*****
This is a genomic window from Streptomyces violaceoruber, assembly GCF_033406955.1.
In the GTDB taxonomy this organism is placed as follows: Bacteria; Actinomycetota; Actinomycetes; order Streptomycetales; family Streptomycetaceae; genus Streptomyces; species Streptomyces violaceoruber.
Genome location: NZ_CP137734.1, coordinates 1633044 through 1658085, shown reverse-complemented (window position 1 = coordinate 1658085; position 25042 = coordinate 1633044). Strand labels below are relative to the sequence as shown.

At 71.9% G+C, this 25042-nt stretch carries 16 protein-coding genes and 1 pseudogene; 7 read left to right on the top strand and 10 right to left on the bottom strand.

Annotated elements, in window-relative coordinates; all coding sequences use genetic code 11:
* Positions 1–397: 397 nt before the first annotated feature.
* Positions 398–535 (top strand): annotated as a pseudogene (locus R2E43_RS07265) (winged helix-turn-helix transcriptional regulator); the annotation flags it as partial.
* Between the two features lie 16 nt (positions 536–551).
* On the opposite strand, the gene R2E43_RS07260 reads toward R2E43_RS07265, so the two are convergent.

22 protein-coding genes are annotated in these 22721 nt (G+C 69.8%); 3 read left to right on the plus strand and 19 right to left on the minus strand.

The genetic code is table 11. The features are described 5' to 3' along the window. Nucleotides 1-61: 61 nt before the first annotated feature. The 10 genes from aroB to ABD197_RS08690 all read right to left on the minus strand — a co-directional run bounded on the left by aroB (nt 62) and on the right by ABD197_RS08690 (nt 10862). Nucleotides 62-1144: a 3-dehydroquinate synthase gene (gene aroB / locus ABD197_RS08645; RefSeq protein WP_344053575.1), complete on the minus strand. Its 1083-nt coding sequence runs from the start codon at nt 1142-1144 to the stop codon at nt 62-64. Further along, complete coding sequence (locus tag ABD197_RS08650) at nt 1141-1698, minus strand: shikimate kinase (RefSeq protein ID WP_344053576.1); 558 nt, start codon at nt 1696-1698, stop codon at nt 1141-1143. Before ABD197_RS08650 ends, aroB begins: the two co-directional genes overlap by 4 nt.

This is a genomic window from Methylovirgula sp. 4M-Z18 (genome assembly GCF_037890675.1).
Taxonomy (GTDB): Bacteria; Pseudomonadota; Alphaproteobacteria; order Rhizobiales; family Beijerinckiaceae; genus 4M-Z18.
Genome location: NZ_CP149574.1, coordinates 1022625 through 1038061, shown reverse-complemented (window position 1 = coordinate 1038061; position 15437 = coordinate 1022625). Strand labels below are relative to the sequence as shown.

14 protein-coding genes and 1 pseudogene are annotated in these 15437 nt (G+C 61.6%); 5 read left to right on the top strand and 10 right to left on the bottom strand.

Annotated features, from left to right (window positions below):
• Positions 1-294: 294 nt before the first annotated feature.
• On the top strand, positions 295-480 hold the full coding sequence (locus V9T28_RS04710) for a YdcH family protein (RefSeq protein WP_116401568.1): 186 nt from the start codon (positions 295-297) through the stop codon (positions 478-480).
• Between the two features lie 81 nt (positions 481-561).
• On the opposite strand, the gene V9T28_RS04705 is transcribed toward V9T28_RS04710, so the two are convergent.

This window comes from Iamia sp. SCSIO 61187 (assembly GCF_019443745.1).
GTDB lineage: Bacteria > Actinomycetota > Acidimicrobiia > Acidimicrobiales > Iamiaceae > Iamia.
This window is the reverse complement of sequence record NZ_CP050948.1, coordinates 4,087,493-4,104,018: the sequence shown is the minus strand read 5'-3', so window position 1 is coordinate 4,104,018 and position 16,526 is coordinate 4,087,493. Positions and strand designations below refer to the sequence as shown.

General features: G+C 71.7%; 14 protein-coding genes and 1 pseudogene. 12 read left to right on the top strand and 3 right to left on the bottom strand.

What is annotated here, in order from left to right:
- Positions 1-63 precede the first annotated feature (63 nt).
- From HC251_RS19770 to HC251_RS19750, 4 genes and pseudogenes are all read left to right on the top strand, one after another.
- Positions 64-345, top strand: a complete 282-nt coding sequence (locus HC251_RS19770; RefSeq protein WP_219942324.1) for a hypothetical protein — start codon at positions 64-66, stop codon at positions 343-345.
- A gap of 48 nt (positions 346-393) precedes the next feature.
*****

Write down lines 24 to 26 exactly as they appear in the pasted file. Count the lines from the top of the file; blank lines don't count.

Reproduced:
General features: G+C 71.7%; 14 protein-coding genes and 1 pseudogene. 12 read left to right on the top strand and 3 right to left on the bottom strand.

What is annotated here, in order from left to right:
- Positions 1-63 precede the first annotated feature (63 nt).